Dr. Daniel Grossman, a professor of obstetrics, gynecology and reproductive sciences at the University of California, San Francisco, said he doubts many women are seeking abortion reversal. In a 2015 study, he found that less than 0.004 percent of women taking mifepristone in the U.S. later chose to continue the pregnancy.
“It’s very, very rare that women are in this situation where they need the therapy,” Grossman said. “If Delgado and other colleagues want to study this in a rigorous way, it could be useful, and then we would know if it’s better to actually treat with the progesterone or just do watchful waiting.”
Several states, including Arkansas and South Dakota, require physicians to tell abortion-seeking patients that reversal is an option. California Assembly member Marie Waldron, R-Escondido, proposed similar legislation in 2016, but it didn’t make it out of the Assembly Health Committee.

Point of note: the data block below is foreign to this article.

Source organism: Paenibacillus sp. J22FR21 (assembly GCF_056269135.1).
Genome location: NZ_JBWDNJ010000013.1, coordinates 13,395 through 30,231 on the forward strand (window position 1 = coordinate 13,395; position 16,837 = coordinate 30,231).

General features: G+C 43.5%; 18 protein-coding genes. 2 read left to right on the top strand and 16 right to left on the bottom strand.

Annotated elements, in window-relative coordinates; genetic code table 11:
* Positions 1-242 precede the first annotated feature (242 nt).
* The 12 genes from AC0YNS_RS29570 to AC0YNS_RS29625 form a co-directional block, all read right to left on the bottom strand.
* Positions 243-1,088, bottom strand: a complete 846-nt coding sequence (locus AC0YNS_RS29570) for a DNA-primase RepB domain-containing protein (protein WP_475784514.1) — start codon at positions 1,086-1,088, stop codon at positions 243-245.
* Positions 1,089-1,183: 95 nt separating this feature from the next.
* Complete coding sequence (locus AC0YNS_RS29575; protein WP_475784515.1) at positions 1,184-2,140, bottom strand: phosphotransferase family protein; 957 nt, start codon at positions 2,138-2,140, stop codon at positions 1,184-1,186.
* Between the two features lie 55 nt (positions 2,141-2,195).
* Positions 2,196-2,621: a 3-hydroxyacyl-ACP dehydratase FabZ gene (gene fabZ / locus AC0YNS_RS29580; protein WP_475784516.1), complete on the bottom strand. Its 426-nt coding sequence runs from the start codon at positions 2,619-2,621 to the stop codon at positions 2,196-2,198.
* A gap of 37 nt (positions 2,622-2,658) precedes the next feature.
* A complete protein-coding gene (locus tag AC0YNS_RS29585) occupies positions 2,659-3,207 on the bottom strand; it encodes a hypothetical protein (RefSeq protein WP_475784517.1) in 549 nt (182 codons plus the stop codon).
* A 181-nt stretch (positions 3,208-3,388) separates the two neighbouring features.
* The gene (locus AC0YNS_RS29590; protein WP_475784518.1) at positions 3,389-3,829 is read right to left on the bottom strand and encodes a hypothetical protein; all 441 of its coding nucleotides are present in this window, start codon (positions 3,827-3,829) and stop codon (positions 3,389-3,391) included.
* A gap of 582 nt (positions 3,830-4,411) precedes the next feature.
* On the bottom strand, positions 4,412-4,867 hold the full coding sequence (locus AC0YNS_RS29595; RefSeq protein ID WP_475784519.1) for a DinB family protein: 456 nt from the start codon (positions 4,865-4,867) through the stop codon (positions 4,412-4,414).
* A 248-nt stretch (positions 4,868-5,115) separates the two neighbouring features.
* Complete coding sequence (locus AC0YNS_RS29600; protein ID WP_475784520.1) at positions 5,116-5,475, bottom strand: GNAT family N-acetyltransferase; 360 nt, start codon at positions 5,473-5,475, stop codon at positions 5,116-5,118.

Amy Everitt, state director of advocacy group NARAL Pro-Choice California, said the unproven procedure is just another anti-abortion play from crisis pregnancy centers, or faith-based organizations that provide pregnancy counseling, as well as ultrasounds, sexually transmitted disease counseling and other services.
Source: The Sacramento Bee